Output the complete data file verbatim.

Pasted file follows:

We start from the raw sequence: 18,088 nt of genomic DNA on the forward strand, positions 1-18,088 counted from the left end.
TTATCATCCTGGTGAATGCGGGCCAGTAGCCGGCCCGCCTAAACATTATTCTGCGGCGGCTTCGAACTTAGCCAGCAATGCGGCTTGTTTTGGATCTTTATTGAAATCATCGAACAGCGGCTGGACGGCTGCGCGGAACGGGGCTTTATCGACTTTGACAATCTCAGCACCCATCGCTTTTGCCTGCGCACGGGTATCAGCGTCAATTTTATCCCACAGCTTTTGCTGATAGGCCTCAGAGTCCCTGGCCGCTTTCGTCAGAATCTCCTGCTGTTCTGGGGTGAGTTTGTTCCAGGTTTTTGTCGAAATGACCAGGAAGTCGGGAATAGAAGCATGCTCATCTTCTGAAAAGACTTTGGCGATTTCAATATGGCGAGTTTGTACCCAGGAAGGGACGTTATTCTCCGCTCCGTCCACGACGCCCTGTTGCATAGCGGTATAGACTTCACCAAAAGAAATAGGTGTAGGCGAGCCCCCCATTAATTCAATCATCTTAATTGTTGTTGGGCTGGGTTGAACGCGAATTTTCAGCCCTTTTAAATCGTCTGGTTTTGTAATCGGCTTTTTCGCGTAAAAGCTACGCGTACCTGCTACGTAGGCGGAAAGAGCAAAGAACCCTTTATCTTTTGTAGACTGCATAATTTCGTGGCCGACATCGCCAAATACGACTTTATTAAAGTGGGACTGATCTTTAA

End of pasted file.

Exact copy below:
We start from the raw sequence: 18,088 nt of genomic DNA on the forward strand, positions 1-18,088 counted from the left end.
TTATCATCCTGGTGAATGCGGGCCAGTAGCCGGCCCGCCTAAACATTATTCTGCGGCGGCTTCGAACTTAGCCAGCAATGCGGCTTGTTTTGGATCTTTATTGAAATCATCGAACAGCGGCTGGACGGCTGCGCGGAACGGGGCTTTATCGACTTTGACAATCTCAGCACCCATCGCTTTTGCCTGCGCACGGGTATCAGCGTCAATTTTATCCCACAGCTTTTGCTGATAGGCCTCAGAGTCCCTGGCCGCTTTCGTCAGAATCTCCTGCTGTTCTGGGGTGAGTTTGTTCCAGGTTTTTGTCGAAATGACCAGGAAGTCGGGAATAGAAGCATGCTCATCTTCTGAAAAGACTTTGGCGATTTCAATATGGCGAGTTTGTACCCAGGAAGGGACGTTATTCTCCGCTCCGTCCACGACGCCCTGTTGCATAGCGGTATAGACTTCACCAAAAGAAATAGGTGTAGGCGAGCCCCCCATTAATTCAATCATCTTAATTGTTGTTGGGCTGGGTTGAACGCGAATTTTCAGCCCTTTTAAATCGTCTGGTTTTGTAATCGGCTTTTTCGCGTAAAAGCTACGCGTACCTGCTACGTAGGCGGAAAGAGCAAAGAACCCTTTATCTTTTGTAGACTGCATAATTTCGTGGCCGACATCGCCAAATACGACTTTATTAAAGTGGGACTGATCTTTAA